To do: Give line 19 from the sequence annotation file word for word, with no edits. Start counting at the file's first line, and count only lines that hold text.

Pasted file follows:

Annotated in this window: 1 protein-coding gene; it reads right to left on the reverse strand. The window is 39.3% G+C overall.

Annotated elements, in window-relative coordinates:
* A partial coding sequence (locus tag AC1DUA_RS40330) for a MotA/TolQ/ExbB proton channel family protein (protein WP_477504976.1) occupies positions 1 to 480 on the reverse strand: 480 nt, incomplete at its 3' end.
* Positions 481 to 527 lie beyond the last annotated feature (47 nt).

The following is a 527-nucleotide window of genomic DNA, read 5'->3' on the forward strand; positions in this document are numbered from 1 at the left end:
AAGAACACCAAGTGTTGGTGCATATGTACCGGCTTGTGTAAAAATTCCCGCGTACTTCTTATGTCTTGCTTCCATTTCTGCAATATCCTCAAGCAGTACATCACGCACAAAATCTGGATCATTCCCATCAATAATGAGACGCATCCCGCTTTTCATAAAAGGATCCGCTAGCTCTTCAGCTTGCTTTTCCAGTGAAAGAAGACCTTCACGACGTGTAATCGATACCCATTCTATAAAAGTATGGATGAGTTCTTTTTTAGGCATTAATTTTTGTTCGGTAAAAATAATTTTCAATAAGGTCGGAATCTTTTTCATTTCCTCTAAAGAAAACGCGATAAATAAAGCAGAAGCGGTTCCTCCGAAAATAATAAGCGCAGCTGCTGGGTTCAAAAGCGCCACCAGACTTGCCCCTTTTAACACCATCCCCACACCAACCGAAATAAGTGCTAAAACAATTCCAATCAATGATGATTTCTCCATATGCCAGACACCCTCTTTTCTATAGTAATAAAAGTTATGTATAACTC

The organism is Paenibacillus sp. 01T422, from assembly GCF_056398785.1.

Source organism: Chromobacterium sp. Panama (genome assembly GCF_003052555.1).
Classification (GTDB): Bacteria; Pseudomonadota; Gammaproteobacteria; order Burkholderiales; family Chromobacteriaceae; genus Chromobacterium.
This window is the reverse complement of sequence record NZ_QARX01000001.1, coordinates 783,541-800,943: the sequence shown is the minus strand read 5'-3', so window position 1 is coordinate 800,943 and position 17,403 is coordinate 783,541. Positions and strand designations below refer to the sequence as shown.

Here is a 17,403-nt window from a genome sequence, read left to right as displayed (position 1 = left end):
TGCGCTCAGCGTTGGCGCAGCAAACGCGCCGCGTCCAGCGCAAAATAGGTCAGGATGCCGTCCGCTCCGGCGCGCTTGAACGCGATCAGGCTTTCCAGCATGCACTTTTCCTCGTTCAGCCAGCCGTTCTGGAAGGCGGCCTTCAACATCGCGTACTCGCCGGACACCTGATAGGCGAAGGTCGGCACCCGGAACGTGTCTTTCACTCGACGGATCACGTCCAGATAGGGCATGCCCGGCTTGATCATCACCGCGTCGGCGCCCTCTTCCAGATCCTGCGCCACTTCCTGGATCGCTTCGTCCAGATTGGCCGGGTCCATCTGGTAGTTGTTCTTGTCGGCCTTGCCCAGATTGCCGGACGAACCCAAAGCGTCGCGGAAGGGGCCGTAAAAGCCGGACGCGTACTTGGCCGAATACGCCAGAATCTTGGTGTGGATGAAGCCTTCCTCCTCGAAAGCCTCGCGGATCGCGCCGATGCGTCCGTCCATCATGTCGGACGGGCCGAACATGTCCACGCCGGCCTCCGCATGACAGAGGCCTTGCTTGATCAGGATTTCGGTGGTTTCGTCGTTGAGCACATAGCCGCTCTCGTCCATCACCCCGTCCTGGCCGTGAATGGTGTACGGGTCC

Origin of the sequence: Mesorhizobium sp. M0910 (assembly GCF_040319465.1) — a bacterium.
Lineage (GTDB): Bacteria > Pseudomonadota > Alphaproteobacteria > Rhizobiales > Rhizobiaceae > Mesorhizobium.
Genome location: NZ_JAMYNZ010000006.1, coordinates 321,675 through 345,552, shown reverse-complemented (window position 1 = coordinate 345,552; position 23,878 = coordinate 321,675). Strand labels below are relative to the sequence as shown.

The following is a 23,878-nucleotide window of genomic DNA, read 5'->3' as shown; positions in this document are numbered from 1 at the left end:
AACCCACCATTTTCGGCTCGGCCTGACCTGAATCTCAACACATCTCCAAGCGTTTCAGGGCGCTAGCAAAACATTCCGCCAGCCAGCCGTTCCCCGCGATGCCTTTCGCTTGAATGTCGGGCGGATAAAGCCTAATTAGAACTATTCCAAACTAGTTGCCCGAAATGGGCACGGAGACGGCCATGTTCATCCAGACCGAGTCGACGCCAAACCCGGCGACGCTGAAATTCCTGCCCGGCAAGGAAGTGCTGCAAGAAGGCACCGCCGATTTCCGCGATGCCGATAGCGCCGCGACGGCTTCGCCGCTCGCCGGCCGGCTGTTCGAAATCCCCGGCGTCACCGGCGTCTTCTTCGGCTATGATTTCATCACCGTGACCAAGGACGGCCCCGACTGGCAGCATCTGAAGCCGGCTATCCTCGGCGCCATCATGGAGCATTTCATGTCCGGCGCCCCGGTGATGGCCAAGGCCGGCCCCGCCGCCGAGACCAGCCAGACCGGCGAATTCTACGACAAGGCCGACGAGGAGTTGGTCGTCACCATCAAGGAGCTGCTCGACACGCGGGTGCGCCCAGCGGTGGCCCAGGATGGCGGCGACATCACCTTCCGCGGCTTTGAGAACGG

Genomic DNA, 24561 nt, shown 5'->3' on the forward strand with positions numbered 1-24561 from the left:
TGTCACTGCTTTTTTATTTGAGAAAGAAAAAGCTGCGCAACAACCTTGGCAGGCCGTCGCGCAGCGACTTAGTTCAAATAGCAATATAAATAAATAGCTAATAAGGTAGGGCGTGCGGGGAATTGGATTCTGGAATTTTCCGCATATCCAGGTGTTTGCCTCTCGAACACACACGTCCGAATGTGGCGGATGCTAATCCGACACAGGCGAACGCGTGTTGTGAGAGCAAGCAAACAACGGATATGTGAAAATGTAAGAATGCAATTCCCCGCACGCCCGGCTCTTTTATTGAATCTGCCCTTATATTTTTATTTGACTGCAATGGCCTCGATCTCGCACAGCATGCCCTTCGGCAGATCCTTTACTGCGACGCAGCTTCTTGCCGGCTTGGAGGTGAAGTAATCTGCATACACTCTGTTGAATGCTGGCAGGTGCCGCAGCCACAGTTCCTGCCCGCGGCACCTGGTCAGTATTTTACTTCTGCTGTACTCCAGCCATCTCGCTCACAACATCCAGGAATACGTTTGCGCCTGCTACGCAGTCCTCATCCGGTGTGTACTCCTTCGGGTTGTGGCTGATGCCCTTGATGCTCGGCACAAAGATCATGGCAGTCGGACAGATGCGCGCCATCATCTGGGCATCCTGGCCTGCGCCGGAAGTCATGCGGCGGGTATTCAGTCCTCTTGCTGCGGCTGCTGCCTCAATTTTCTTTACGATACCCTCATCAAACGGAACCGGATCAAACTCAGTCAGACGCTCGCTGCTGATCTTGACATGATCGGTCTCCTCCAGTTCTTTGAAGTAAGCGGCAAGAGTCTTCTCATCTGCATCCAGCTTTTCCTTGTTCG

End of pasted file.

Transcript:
TGTCACTGCTTTTTTATTTGAGAAAGAAAAAGCTGCGCAACAACCTTGGCAGGCCGTCGCGCAGCGACTTAGTTCAAATAGCAATATAAATAAATAGCTAATAAGGTAGGGCGTGCGGGGAATTGGATTCTGGAATTTTCCGCATATCCAGGTGTTTGCCTCTCGAACACACACGTCCGAATGTGGCGGATGCTAATCCGACACAGGCGAACGCGTGTTGTGAGAGCAAGCAAACAACGGATATGTGAAAATGTAAGAATGCAATTCCCCGCACGCCCGGCTCTTTTATTGAATCTGCCCTTATATTTTTATTTGACTGCAATGGCCTCGATCTCGCACAGCATGCCCTTCGGCAGATCCTTTACTGCGACGCAGCTTCTTGCCGGCTTGGAGGTGAAGTAATCTGCATACACTCTGTTGAATGCTGGCAGGTGCCGCAGCCACAGTTCCTGCCCGCGGCACCTGGTCAGTATTTTACTTCTGCTGTACTCCAGCCATCTCGCTCACAACATCCAGGAATACGTTTGCGCCTGCTACGCAGTCCTCATCCGGTGTGTACTCCTTCGGGTTGTGGCTGATGCCCTTGATGCTCGGCACAAAGATCATGGCAGTCGGACAGATGCGCGCCATCATCTGGGCATCCTGGCCTGCGCCGGAAGTCATGCGGCGGGTATTCAGTCCTCTTGCTGCGGCTGCTGCCTCAATTTTCTTTACGATACCCTCATCAAACGGAACCGGATCAAACTCAGTCAGACGCTCGCTGCTGATCTTGACATGATCGGTCTCCTCCAGTTCTTTGAAGTAAGCGGCAAGAGTCTTCTCATCTGCATCCAGCTTTTCCTTGTTCG